Moto Media
James Stewart

Jorge Lorenzo: 2010 MotoGP World Champion

Edited copy and photos courtesy of Moto GP.

Jorge Lorenzo’s route to MotoGP glory has been paved with record-breaking achievements, and first began with an encounter with minicross competitions aged just three. Lorenzo competed in this format in addition to trial, minimoto and junior motocross in his native Mallorca over the next few years, then followed up a 50cc Copa Aprilia title by entering the Spanish Championship with special permission, aged just thirteen.

Setting a record unlikely to ever be broken, Lorenzo subsequently became the youngest ever rider to enter a World Championship race. Turning fifteen – the minimum age for Grand Prix participation back then - on the second day of practice for the 2002 Spanish race at Jerez, he made his debut onboard a Derbi 125cc at a track where he would enjoy much success over the next few years.

In just his second season he took his first Grand Prix victory at Rio de Janeiro in Brazil, where his impressive "round the outside” overtaking manoeuvre on Casey Stoner and Dani Pedrosa won him the nickname "Por Fuera”. In 2004 he sealed a further three triumphs, before making the move up to the 250cc category a year later and taking four poles and six podiums in his maiden season.

2006 was to be the coming-of-age year for the Mallorcan, who switched to Aprilia machinery and immediately became the favourite for the World Championship. He justified the hype with an impressive eight victories, equalling the pole position record in the process with ten, and lifting the title in an emotional final race of the year at Valencia.

Another dominant year in 2007 saw Lorenzo retaining the quarter-litre title, with all nine of his victories coming from pole. At just twenty years old, he was a two-time 250cc World Champion and took on his biggest challenge to date by signing for the Yamaha factory team in MotoGP alongside Valentino Rossi.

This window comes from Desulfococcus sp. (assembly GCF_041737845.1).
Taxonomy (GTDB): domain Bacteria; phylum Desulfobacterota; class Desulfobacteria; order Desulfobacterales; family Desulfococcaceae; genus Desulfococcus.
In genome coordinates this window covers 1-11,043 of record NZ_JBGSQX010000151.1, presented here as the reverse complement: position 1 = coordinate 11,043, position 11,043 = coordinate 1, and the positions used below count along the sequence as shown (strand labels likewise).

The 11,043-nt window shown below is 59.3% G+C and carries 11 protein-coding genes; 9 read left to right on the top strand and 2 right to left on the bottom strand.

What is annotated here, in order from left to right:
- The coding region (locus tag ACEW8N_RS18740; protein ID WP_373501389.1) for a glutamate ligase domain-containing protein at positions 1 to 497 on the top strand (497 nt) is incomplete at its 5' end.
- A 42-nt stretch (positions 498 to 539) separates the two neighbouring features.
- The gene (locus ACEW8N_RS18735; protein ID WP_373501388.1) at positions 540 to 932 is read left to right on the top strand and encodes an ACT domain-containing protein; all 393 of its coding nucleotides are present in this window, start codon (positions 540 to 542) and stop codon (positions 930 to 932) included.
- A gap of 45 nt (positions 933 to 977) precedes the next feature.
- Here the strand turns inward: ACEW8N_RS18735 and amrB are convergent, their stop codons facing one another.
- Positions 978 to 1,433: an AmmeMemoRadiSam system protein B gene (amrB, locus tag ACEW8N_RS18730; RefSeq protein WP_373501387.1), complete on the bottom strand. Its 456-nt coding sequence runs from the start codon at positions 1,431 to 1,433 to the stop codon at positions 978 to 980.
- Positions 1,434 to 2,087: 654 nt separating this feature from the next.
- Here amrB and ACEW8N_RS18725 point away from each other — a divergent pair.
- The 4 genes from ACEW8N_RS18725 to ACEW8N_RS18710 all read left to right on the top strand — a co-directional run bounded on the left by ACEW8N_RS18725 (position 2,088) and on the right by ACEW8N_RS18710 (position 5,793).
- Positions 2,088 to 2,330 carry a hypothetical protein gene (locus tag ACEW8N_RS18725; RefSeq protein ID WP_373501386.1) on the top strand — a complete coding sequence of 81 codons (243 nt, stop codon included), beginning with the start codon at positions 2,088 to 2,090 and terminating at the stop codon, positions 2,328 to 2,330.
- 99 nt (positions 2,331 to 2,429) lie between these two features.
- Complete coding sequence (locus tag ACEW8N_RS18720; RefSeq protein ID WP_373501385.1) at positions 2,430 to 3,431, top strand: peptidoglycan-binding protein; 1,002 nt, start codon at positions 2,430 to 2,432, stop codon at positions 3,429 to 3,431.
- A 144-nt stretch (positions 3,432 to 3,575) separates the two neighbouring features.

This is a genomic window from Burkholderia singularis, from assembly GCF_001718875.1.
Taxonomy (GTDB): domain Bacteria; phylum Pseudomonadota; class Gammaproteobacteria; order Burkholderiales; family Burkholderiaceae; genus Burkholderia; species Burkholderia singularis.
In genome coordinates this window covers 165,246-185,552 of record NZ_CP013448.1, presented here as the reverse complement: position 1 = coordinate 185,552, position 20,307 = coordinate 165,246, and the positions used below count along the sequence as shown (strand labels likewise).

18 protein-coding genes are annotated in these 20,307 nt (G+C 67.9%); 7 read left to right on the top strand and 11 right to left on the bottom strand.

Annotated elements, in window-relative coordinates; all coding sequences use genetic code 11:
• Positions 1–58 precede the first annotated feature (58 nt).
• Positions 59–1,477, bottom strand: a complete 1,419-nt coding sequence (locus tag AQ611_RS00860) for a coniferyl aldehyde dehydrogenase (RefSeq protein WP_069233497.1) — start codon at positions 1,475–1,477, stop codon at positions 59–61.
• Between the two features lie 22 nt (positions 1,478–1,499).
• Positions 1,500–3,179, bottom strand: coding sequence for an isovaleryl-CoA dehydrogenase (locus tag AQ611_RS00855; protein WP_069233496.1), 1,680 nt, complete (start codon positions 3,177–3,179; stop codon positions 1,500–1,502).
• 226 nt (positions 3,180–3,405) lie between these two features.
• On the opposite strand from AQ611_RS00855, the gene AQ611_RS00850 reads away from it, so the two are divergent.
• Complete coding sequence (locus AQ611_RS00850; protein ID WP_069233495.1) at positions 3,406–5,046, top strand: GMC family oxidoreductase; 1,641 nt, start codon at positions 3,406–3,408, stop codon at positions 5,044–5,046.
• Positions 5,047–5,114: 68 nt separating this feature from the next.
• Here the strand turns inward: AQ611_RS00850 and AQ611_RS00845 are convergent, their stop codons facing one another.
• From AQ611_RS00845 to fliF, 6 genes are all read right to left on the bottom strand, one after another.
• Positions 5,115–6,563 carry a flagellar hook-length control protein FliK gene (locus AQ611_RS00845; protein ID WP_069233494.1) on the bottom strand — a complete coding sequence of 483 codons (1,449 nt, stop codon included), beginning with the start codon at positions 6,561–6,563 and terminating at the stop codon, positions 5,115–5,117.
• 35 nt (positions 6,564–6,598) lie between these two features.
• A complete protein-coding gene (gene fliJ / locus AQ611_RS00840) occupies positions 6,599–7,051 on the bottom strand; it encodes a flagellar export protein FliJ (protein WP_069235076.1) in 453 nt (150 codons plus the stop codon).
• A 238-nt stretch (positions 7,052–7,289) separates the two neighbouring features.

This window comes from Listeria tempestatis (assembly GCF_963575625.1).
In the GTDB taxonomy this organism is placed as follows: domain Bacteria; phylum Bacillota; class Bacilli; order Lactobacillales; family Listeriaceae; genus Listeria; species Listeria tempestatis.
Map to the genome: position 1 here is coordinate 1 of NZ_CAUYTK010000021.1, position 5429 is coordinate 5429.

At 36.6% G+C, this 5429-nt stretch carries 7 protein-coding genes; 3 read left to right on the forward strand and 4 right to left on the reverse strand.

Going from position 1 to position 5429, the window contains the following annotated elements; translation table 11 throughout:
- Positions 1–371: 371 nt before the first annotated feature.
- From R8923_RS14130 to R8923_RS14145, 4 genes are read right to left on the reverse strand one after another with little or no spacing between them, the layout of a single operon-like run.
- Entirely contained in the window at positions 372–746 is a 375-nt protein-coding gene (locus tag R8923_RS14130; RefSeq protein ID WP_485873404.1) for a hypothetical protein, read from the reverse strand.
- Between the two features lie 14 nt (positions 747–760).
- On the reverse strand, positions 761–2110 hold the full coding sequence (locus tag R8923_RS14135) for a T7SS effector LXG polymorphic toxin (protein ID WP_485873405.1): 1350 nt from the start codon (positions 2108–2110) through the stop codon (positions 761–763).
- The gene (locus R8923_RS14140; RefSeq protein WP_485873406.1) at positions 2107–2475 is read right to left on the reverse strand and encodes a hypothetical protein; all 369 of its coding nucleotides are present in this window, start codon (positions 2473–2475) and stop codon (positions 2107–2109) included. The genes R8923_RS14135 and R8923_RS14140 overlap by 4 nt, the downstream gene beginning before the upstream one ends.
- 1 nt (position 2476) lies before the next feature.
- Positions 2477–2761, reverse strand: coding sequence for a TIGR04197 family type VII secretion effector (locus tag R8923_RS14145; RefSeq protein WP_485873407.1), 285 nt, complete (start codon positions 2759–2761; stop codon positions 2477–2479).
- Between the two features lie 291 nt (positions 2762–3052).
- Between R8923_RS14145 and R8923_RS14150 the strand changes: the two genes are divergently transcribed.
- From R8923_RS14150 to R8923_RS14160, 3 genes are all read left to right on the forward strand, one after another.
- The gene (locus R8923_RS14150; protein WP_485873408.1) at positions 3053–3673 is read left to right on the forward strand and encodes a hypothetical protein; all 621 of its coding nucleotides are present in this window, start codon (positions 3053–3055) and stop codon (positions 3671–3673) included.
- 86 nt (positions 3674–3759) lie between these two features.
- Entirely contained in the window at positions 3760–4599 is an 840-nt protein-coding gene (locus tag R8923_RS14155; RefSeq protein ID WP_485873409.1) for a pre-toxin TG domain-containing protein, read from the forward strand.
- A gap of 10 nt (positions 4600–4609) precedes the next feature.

Lorenzo made an immediate impact in the premier class with a stunning first five races. He took pole on his debut - becoming the first man to do so since Max Biaggi ten years previously - and finished second in an astounding performance in Qatar. He followed up the feat with pole at the next two races, becoming the first rider to go ‘three from three’ in his rookie season and turning both top spots into podium finishes.

Unfortunately his debut MotoGP season in 2008 was also marred by a few big crashes and injuries, including two broken ankles in China that eventually forced the debutant out of action for his home race in Catalunya. However he regained his fitness and confidence in the latter part of the season, and picked up the pace to finish fourth overall and become Rookie of the Year.

Lorenzo went from strength to strength last year, pushing his colleague and fierce rival Rossi all the way for the title. Their battle at Catalunya was a season highlight, and Lorenzo picked up four wins as part of a 12-podium haul for the year, with five pole positions as well. Ultimately he was unable to wrest the title from Rossi’s grip, but his challenge was becoming ever stronger.
2010 has seen Lorenzo’s star rise even further, and he was finally able to shake off the ‘inconsistent’ tag by scoring podium finishes in the first twelve races of the season, winning seven of them in the process. He has taken pole on six occasions this season, and qualified on the front row of the grid for every race except one. Still aged just 23, he becomes only the second World Champion from Spain in the premier class after Alex Crivillé, and having signed with the factory Yamaha team for two more seasons is a guarantee to be challenging for more honours in the years to come.